That means each team needs to figure out which teams they hate. I don’t mean hating individuals players on that team, but teams they want to beat the cat piss out of (to borrow a phrase from Mr. Zac Newton). To give you an example, we here at WKU are rivals with UK and UofL. Every time we play them, we want to stomp them into the ground. I love the guys on their team, but that doesn’t stop us from wanting to smash them once the game starts. To use a Bill Simmons term, teams need to have “sports hate” for their rivals, meaning you don’t actually hate them in real life, just when you see them on the dodgeball court.

The time for high fives and hugs is over. I want some bloodshed. I want some carnage. I want teams that are gunning for their opponents on every point. I want rivalries. Captains, let’s make this happen.

There you have it. I’ve racked my brain, and those are the five biggest things that I think can legitimize the NCDA in a jiffy.

It may not get us on ESPN right away, but if we implement these steps, it won’t be long before the Worldwide Leader starts calling.

Guess that means we’ll need new phones, too.

Cardinals Looking to Improve

As Grand Valley continued its march toward another inevitable national championship last year, brutally destroying every team that stepped in its path and averaging more fans than some professional sports teams, another team in the college dodgeball heartland was making some noise of its own.

Saginaw Valley State, despite the stiff competition from GVSU, Delta College and Michigan State, continued to prove why it belonged amongst the NCDA’s elite teams.

But despite the recent success, the SVSU dodgeball squad wasn’t always associated with winning.

The team got its start in the fall semester of 2006. They suffered through a winless regular season their first year only to surge during the national tournament and take home a sixth place ranking and a fresh wave of confidence.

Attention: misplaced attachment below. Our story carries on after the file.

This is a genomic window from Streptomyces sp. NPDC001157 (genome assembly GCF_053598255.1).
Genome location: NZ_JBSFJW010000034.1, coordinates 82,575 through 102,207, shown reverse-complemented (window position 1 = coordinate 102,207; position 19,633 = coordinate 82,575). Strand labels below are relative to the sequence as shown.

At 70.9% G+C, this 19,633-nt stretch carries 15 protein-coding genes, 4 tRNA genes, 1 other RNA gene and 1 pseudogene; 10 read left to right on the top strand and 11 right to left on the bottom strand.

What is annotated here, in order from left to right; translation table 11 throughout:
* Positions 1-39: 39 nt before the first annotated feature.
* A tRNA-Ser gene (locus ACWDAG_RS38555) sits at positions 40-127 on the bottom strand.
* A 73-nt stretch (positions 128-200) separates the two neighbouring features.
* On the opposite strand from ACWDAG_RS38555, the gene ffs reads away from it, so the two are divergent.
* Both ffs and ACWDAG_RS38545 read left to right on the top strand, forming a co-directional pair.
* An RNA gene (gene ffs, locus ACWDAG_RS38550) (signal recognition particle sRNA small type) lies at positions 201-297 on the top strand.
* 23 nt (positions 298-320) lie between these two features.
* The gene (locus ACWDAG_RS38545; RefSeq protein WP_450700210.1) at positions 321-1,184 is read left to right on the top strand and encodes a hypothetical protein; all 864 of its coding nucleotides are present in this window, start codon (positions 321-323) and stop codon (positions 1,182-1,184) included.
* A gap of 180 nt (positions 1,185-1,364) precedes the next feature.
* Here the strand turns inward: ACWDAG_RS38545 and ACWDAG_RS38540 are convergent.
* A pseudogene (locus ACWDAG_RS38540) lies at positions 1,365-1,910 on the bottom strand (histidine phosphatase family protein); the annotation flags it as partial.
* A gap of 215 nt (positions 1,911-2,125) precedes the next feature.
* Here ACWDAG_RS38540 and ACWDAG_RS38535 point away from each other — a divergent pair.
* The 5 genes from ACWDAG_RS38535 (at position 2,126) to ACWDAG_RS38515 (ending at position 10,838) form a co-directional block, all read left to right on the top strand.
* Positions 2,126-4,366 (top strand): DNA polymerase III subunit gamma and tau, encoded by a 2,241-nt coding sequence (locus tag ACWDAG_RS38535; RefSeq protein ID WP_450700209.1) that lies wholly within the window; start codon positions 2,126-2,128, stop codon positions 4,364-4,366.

Under the fearless leadership of team founder and captain Bryan Janick, the Cardinals returned for the 2007-2008 season with a mission: to beat Grand Valley and win the national championship.

“The obvious school rivalry between SVSU and GVSU naturally makes us want to beat them, and we figured if we beat them we could have a good chance to win a national championship,” Janick said.

Unfortunately for Janick’s squad, GVSU derailed both of his team’s ambitions as they beat the Cardinals twice during the regular season and again during the national tournament.

The Cardinals finished the year with plenty to build upon, though, ending with an impressive 9-5 regular season record that included a notable overtime victory over Delta College.

Their hot streak continued into the postseason, where they racked up a 3-2 record on their way to the team’s first ever final four appearance.

“Last year was our first full year playing college dodgeball and to make it to the final four was amazing for the team,” Janick said. “Most of the team was freshman and sophomores, so we feel like we have a good chance to win a few national championships before we’re done,” he said.

Perhaps the most important accomplishment for the Cardinals last season wasn’t reflected in their overall record. Despite losing to GVSU three times last season, each loss came by smaller margin than the one before it.

“We are a young team and we’re getting better every time we play. I feel like we have a good chance to upset them this year, especially with the new students coming in this season,” Janick said.

Only time will tell which “Valley” team will emerge victorious and claim dominance in the college dodgeball capital of the world this season. Their first clash, which takes place on September 12, should offer anxious fans some clues about this intense rivalry.

No matter which team comes out on top, don’t expect the outcome to stop Saginaw Valley from striving toward the ultimate prize of winning the national championship.

“Winning the championship is more important because we would be helping the prestige of the club sport and Saginaw Valley State University.”